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In 1991 Wotherspoon et al1 showed a close association between Helicobacter pylori infection and gastric mucosa-associated lymphoid tissue (MALT) lymphoma (GML) with the organism present in 92% of cases. Other studies have shown this association to be varying between 42% and 100%. In vitro studies at that time showed that lymphoma cell proliferation was associated with the presence of H. pylori mediated through specific tumour infiltrating T cells in a contact dependant manner. In the light of this finding Wotherspoon et al1 were able to demonstrate that eradication of H. pylori induced lymphoma regression.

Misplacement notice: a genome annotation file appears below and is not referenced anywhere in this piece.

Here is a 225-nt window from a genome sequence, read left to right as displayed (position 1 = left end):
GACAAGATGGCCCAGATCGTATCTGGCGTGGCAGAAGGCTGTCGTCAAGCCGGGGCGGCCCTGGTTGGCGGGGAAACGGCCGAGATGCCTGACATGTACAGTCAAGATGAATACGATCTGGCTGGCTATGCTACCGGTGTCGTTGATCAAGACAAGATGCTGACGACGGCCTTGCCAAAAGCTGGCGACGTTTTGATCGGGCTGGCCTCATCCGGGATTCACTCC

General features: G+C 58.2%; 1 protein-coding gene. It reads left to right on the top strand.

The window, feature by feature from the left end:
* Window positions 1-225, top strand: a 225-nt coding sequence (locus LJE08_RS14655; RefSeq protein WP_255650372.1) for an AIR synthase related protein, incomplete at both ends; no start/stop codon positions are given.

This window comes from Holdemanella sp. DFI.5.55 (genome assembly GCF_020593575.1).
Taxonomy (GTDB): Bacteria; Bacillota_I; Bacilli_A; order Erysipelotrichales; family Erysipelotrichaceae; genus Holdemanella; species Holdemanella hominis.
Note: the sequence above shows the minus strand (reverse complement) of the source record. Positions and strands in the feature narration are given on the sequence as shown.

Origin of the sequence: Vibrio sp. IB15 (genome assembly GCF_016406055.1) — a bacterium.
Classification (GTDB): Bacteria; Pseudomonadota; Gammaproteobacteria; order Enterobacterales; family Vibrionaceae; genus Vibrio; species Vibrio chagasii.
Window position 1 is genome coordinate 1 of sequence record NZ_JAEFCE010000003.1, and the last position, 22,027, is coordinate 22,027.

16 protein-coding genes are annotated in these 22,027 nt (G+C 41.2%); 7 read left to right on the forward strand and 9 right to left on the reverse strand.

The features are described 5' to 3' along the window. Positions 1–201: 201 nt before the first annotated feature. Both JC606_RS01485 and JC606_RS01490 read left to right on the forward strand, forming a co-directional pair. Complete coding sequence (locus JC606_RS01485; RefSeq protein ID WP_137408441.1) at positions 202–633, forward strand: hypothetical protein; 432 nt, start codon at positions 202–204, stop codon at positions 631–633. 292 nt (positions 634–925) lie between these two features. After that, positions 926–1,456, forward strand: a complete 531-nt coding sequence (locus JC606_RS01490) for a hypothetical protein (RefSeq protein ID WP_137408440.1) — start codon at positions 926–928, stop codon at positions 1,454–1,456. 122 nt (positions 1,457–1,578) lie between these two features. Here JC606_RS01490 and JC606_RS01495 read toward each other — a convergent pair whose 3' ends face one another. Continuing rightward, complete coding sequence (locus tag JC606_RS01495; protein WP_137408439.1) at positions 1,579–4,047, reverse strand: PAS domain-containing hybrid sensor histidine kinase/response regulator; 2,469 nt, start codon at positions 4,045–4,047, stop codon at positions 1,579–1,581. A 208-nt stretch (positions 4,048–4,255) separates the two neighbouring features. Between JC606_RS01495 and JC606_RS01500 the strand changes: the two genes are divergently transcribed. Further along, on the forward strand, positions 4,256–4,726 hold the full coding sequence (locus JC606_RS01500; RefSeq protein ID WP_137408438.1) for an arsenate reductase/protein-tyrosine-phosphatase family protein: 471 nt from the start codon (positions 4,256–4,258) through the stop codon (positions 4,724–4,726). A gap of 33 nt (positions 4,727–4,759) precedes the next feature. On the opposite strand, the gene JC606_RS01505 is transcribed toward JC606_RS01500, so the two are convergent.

In a recent Gut article, Nakamura et al2 demonstrated that H. pylori eradication therapy can result in durable lymphoma regression in the majority of cases. However, absence of H. pylori infection is a known predictive factor for eradication resistance.3
Prevalence of H. pylori has shown signs of decrease especially among Western populations. A decline in the number of GML H. pylori-positive has also been reported.4–7 To address these issues, we performed a retrospective review to analyse the H. pylori infection status …